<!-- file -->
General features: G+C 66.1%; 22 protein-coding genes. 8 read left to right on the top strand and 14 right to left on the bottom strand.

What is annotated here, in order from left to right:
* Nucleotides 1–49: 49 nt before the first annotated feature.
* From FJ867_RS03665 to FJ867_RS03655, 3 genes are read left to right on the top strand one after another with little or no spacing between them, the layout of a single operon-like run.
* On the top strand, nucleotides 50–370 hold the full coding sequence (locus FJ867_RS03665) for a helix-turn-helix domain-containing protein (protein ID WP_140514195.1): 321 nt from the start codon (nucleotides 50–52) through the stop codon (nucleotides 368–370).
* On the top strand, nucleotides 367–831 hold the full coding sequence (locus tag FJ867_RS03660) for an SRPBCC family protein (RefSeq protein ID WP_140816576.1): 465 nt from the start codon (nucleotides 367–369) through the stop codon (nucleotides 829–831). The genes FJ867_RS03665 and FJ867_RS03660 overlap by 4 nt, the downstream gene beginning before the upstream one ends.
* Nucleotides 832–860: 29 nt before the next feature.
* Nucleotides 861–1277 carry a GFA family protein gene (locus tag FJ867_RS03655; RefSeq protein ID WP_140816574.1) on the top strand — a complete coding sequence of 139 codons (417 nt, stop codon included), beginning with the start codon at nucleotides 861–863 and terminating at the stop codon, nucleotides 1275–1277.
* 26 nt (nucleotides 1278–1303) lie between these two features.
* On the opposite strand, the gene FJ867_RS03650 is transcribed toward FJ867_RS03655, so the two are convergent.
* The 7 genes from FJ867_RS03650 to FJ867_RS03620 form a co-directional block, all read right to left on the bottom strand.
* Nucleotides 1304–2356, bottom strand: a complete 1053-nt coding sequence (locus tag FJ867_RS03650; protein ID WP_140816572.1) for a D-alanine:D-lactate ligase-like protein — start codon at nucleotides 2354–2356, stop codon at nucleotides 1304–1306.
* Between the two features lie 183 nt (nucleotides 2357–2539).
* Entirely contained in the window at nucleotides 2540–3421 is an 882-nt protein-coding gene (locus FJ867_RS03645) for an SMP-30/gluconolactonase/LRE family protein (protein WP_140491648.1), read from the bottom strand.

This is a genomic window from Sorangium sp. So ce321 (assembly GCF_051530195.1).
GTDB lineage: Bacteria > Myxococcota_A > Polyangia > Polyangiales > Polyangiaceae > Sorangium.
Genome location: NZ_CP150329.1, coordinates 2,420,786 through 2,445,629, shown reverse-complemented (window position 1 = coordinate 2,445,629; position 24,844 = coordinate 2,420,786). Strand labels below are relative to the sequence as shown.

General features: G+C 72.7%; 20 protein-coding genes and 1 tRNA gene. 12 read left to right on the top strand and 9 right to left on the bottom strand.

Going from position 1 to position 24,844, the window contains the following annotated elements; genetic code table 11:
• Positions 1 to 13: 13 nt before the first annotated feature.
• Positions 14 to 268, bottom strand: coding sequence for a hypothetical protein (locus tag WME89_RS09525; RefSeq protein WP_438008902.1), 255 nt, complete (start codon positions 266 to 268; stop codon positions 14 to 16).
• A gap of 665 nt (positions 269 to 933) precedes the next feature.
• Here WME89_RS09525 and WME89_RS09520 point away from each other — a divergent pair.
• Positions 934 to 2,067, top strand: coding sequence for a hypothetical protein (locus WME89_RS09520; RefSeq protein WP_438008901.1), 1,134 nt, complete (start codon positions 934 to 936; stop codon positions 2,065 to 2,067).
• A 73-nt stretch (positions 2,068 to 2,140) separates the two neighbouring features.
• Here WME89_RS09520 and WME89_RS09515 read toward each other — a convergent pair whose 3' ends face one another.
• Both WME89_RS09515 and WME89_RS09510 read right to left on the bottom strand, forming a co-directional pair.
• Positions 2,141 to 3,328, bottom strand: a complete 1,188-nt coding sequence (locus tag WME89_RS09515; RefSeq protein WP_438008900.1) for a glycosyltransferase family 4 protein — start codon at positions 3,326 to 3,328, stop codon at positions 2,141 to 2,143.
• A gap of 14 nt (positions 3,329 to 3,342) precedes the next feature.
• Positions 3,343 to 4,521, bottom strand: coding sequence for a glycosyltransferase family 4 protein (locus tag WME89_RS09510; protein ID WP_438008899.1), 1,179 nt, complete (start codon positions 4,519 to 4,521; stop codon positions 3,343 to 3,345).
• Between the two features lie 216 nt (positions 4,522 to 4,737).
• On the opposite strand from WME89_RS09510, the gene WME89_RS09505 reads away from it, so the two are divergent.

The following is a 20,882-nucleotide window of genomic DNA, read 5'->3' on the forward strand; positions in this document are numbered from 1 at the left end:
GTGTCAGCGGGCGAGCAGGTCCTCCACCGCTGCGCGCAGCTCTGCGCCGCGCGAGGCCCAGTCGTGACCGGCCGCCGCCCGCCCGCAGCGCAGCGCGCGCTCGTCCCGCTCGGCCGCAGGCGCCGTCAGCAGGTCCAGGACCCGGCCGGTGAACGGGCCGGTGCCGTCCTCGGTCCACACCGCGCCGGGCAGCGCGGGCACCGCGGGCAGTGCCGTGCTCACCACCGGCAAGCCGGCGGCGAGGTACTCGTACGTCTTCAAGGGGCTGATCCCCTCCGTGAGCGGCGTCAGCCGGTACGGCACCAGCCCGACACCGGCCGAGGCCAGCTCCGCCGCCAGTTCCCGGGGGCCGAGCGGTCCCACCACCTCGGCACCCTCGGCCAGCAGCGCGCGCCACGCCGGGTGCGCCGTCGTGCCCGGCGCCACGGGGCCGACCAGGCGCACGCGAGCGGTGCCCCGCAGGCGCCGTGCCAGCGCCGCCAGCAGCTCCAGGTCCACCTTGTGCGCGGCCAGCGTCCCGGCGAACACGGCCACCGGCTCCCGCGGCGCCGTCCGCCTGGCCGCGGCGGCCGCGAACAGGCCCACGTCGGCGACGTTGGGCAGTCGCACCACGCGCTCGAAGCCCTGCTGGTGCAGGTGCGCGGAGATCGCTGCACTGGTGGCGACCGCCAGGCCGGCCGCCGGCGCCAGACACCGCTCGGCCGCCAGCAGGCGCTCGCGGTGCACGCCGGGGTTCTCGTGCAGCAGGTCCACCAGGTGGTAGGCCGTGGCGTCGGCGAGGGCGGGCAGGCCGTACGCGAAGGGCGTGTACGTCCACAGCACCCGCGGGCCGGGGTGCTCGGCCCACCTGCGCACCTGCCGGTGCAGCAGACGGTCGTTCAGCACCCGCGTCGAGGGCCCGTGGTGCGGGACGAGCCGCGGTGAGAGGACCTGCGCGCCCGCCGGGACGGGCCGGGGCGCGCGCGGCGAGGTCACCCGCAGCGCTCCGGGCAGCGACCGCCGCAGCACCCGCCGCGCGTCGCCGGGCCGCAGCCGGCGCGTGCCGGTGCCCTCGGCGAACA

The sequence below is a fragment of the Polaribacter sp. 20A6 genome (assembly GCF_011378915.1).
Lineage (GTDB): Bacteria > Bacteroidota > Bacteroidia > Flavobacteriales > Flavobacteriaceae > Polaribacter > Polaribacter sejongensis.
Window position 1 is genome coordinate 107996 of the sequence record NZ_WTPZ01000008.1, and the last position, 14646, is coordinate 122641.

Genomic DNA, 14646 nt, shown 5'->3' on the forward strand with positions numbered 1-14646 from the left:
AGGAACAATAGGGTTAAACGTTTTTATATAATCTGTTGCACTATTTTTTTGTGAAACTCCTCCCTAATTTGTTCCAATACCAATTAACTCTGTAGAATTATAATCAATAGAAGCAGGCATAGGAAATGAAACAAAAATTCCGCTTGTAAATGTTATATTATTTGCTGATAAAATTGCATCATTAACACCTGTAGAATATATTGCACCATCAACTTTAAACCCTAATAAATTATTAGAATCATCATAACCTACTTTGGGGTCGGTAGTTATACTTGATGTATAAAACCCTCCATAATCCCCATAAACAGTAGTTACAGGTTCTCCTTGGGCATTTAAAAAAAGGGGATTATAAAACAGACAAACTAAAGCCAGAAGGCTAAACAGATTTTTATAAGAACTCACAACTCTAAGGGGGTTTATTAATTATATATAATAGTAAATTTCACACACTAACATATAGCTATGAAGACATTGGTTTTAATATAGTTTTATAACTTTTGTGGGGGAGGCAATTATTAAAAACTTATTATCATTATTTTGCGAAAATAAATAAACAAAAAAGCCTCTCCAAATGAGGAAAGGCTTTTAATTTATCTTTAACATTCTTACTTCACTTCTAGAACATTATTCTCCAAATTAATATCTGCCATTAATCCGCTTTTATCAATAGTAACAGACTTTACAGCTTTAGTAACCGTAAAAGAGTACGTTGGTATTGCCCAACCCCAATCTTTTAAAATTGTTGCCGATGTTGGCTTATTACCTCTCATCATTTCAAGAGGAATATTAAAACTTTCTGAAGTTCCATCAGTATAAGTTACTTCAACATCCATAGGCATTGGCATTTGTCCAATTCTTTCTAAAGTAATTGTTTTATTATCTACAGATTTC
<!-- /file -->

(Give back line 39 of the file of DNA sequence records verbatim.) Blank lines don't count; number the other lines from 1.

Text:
AGGAACAATAGGGTTAAACGTTTTTATATAATCTGTTGCACTATTTTTTTGTGAAACTCCTCCCTAATTTGTTCCAATACCAATTAACTCTGTAGAATTATAATCAATAGAAGCAGGCATAGGAAATGAAACAAAAATTCCGCTTGTAAATGTTATATTATTTGCTGATAAAATTGCATCATTAACACCTGTAGAATATATTGCACCATCAACTTTAAACCCTAATAAATTATTAGAATCATCATAACCTACTTTGGGGTCGGTAGTTATACTTGATGTATAAAACCCTCCATAATCCCCATAAACAGTAGTTACAGGTTCTCCTTGGGCATTTAAAAAAAGGGGATTATAAAACAGACAAACTAAAGCCAGAAGGCTAAACAGATTTTTATAAGAACTCACAACTCTAAGGGGGTTTATTAATTATATATAATAGTAAATTTCACACACTAACATATAGCTATGAAGACATTGGTTTTAATATAGTTTTATAACTTTTGTGGGGGAGGCAATTATTAAAAACTTATTATCATTATTTTGCGAAAATAAATAAACAAAAAAGCCTCTCCAAATGAGGAAAGGCTTTTAATTTATCTTTAACATTCTTACTTCACTTCTAGAACATTATTCTCCAAATTAATATCTGCCATTAATCCGCTTTTATCAATAGTAACAGACTTTACAGCTTTAGTAACCGTAAAAGAGTACGTTGGTATTGCCCAACCCCAATCTTTTAAAATTGTTGCCGATGTTGGCTTATTACCTCTCATCATTTCAAGAGGAATATTAAAACTTTCTGAAGTTCCATCAGTATAAGTTACTTCAACATCCATAGGCATTGGCATTTGTCCAATTCTTTCTAAAGTAATTGTTTTATTATCTACAGATTTC